MR: This experience is unique. The stage is nothing new for me, I work in theatre, but when I faced the audience at Stół Powszechny, I felt stage fright that I probably hadn’t felt before. Finally, I said what was truly mine, intimate. My writing is like kindling, I do not use multi-level metaphors, and it works for slams. I don’t know whether it works on paper. Slams give me courage. My words were met with women’s reaction and it was very encouraging, a strong experience. I felt that I was doing something, that my words could change something, at least in that space and for the people who came. This allows me to believe that revolution is possible. And so I merged being a female poet with being a revolutionary. [Laughter]

PS: I hope that in the future women won’t have to shout anymore. Today’s activism is also about screaming for those who can’t – or won’t for some reason. “Building/consolidating” is the right explanation for working, for not wanting to stop.

AF: Patrycja, I am sorry that we are still fighting the same battles, that my struggle is also your struggle. It seemed to me that two decades would be enough for it to get better, so that the next generation of girls would not have to shout at rallies. I am glad that we have here an active representative of young people. This allows me to catch my breath.

MR: We were talking about a woman, a revolutionary – but what about a lesbian? In life, in your poetry? Is writing about her intuitive for you? Or, do you feel that it is your duty to write about lesbians?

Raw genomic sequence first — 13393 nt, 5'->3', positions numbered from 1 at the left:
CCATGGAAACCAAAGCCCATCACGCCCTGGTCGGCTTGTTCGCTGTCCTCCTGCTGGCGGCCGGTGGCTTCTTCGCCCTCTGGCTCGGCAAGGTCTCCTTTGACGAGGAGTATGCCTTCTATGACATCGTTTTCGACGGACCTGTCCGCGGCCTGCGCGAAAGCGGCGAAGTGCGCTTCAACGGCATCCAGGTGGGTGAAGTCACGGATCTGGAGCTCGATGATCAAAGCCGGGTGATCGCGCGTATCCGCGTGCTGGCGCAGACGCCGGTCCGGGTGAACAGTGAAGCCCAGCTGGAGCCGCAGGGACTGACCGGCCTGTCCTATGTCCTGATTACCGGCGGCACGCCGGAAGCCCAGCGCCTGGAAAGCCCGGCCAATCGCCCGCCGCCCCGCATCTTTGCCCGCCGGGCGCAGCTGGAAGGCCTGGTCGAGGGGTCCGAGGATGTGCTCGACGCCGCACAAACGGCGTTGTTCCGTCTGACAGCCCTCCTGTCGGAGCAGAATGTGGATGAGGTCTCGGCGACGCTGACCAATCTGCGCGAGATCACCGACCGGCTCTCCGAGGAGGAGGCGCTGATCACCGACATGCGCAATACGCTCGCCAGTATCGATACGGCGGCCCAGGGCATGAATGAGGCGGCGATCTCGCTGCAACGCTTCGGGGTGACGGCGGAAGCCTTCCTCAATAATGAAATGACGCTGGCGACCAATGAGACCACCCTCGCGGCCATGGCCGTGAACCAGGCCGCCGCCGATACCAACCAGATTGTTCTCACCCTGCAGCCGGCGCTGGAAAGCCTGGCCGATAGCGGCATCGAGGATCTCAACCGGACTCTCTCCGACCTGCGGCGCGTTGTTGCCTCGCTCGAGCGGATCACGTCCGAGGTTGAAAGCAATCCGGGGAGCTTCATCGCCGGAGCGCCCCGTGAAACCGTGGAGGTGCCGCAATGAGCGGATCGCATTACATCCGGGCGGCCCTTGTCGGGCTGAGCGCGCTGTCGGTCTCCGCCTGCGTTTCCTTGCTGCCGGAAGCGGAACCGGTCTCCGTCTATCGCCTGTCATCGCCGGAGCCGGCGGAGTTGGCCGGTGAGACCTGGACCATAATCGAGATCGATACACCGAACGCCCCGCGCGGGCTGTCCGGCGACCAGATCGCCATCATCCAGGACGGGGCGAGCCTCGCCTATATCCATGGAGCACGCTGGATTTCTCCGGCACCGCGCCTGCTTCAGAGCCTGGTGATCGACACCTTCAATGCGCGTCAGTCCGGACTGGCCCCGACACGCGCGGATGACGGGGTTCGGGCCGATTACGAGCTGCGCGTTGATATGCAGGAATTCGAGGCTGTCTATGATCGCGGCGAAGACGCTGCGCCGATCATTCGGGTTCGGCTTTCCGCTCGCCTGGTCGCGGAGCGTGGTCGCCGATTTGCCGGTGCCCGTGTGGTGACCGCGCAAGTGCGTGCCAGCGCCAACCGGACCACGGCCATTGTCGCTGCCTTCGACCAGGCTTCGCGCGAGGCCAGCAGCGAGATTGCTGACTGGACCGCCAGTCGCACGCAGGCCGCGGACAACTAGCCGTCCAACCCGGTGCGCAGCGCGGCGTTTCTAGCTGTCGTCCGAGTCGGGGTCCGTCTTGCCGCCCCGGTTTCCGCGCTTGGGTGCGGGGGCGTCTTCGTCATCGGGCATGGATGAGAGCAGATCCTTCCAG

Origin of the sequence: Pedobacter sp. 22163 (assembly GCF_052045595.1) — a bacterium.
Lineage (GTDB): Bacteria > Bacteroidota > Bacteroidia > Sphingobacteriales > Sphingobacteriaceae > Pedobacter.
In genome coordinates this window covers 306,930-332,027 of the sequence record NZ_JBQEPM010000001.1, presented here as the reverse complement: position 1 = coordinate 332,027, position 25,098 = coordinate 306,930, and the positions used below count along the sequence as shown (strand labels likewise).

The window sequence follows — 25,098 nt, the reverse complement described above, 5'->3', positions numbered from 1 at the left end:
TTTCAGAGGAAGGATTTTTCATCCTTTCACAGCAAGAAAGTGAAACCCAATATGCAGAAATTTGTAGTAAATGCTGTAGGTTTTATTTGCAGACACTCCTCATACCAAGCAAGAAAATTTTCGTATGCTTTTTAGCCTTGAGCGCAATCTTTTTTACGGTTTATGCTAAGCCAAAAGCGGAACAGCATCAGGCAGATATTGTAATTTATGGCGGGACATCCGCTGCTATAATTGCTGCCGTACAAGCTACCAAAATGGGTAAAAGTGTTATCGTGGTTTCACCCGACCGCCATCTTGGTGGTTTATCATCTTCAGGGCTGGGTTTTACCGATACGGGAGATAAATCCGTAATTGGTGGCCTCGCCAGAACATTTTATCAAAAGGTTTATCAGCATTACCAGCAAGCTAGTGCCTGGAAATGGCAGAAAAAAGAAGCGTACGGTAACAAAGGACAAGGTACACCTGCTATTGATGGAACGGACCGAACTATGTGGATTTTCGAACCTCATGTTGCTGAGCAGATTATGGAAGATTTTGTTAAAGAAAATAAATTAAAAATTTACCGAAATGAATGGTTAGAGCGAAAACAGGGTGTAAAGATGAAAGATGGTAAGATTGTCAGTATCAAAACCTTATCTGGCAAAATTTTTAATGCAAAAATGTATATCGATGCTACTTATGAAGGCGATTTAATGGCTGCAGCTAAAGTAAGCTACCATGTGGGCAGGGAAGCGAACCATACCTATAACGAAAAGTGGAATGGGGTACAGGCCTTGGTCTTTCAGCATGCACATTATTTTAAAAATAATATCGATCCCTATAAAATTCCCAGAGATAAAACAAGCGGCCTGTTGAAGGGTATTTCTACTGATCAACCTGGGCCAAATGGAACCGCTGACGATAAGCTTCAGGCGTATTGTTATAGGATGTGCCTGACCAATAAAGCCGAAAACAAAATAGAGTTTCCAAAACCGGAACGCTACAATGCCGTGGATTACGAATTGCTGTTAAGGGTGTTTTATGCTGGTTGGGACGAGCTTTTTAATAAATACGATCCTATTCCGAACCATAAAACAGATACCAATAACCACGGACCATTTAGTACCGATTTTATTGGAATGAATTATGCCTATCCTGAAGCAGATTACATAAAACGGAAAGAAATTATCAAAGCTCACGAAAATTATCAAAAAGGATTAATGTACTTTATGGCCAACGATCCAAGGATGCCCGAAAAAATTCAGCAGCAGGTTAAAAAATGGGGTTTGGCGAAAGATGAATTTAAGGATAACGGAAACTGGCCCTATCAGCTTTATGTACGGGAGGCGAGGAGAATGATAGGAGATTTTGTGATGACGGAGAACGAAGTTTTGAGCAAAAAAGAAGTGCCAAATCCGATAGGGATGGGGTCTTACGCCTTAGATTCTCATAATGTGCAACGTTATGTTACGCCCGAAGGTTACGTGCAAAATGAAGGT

PS: I was thinking about it while preparing for the publication of the book of poetry entitled “Manual for people who are not from here.” In one of the texts, I came out – publicly, not just among friends. I consider it a great privilege that at work I do not have to hide it and pretend that I have a non-existent boyfriend, and that I am fully accepted in my family home (even though all family members didn’t know about me – but thanks to word of mouth, my uncles and aunts can have a bit of fun). The lesbian is visible in my poems, although her visibility is questioned. I compare being in a homosexual relationship in Poland to cage farming, because unfortunately this is what it looks like. I contrast my biographical presence with being invisible to others who would very much like us not to exist. Living in an e-cloud, looking for ways to become a mother, going abroad to get married. I’m sorry that we have to fight and struggle to live safely. There are many disturbing themes in my work, but also soothing themes, making others aware that a lesbian is a human being, not an invention, an ideology. The lesbian in my poems is sad, but hopeful.